When I began to turn the original ideas for the book – the early features I wrote in 2008 and the Boom Bap Continuum mix from 2009 – into a series of presentations, I focused on this idea that a lot of the pioneering work from the early to mid 2000s was released on a handful of labels that walked a fine line between the electronic and hip-hop undergrounds. That includes labels like Ghostly International, Warp, Asphodel and Planet Mu.
In the book the work of these labels will likely be weaved into the second part, which focuses on the 2000-2006 period that I refer to as the experimental growth of this idea of beats. It’s a time when ideas felt limitless because the focus wasn’t on trying to define this music, which existed largely in a liminal space between what was then considered to be hip-hop or electronic music.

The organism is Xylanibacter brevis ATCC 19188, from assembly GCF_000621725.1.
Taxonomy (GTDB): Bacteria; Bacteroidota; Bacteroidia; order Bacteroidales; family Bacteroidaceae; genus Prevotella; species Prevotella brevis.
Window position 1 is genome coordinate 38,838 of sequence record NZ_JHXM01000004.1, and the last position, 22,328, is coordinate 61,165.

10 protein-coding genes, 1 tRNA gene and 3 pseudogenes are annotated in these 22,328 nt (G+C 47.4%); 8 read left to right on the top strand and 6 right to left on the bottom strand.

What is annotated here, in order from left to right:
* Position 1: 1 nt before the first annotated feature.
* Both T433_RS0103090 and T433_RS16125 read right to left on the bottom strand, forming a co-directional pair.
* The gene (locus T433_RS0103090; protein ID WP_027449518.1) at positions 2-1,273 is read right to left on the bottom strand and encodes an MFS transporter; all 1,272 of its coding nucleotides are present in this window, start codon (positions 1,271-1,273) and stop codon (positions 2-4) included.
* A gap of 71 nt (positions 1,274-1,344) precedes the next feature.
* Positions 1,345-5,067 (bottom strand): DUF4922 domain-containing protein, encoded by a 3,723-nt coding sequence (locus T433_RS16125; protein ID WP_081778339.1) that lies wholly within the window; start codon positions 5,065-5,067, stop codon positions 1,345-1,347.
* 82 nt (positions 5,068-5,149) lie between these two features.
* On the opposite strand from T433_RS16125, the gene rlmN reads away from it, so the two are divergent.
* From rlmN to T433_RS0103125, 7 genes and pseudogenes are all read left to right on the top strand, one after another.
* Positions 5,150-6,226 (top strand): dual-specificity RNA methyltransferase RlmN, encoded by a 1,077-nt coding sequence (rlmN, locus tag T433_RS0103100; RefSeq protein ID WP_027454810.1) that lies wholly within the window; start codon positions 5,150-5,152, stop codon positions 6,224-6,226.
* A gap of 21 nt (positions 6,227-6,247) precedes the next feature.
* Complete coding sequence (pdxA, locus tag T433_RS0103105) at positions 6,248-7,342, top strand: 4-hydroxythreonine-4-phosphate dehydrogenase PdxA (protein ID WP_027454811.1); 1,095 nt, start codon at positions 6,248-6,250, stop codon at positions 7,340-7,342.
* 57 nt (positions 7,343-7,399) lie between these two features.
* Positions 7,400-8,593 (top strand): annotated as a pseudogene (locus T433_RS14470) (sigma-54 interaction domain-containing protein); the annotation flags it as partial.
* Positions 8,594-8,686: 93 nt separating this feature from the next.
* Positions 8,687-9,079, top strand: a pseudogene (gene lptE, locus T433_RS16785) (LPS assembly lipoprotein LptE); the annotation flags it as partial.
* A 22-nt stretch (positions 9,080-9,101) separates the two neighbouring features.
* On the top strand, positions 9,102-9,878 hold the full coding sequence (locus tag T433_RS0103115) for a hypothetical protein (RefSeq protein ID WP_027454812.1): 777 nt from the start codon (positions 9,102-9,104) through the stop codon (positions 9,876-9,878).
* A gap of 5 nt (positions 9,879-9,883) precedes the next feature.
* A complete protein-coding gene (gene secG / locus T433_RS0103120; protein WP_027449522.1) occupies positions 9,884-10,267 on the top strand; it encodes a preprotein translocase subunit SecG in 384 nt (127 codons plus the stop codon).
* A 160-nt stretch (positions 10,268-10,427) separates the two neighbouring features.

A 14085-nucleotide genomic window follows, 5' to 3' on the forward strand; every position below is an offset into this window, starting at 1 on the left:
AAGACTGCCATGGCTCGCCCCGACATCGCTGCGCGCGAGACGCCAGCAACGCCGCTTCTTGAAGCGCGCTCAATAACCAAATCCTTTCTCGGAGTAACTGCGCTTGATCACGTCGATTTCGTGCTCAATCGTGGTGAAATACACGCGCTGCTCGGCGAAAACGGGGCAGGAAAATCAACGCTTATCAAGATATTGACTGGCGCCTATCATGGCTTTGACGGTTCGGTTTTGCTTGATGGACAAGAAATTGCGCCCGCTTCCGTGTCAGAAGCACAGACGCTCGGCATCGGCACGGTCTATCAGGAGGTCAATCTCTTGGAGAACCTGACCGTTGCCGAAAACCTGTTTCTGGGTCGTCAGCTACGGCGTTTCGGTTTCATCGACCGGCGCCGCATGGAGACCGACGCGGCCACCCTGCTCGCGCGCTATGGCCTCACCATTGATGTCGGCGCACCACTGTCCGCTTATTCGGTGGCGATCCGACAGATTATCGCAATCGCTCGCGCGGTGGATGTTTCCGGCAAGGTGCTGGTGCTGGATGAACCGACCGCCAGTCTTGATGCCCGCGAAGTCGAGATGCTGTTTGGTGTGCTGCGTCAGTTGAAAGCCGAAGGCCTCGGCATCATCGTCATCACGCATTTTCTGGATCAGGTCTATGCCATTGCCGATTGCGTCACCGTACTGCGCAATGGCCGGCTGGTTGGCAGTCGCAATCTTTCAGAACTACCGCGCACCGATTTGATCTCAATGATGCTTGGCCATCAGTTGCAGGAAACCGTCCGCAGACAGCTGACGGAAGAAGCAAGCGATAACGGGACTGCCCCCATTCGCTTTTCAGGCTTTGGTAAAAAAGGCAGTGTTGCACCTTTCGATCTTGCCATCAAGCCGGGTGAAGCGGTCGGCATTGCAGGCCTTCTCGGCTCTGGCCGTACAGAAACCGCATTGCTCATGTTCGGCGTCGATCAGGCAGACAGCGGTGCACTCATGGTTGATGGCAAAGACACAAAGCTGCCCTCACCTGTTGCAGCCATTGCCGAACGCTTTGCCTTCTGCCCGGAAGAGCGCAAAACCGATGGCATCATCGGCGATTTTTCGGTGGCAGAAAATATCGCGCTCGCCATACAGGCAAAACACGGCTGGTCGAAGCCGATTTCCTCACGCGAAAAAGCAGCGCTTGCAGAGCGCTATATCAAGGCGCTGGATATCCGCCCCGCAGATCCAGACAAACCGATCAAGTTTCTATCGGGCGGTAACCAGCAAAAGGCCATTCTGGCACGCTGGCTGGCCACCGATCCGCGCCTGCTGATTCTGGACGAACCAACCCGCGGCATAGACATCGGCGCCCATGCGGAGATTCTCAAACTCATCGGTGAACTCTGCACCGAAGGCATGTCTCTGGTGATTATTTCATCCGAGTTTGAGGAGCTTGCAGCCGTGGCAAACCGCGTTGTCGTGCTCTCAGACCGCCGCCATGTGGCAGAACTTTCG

Planet Mu turns 20 this year and for the occasion I put together a lenghty oral history of the label for FACT. While its work has largely veered away from the main points of interest for the book, it remains home to some groundbreaking works like edIT’s debut and the Mary Anne Hobbs compilations, which were among the important documents of the beat scene’s rise to fame and its intersection with dubstep in the late 2000s.
It’s hard to summarise the importance and impact Planet Mu has had on the electronic music landscape. From IDM to dubstep, footwork to beats, Planet Mu has all too often been a lone voice shouting in the wind, long before others would hear its call over the constant noise of the music industry. Perhaps most telling is the fact that Mu has spent 20 years innovating without the same infrastructure and budget that other pioneering independent labels have enjoyed. It has been a genuine labour of love.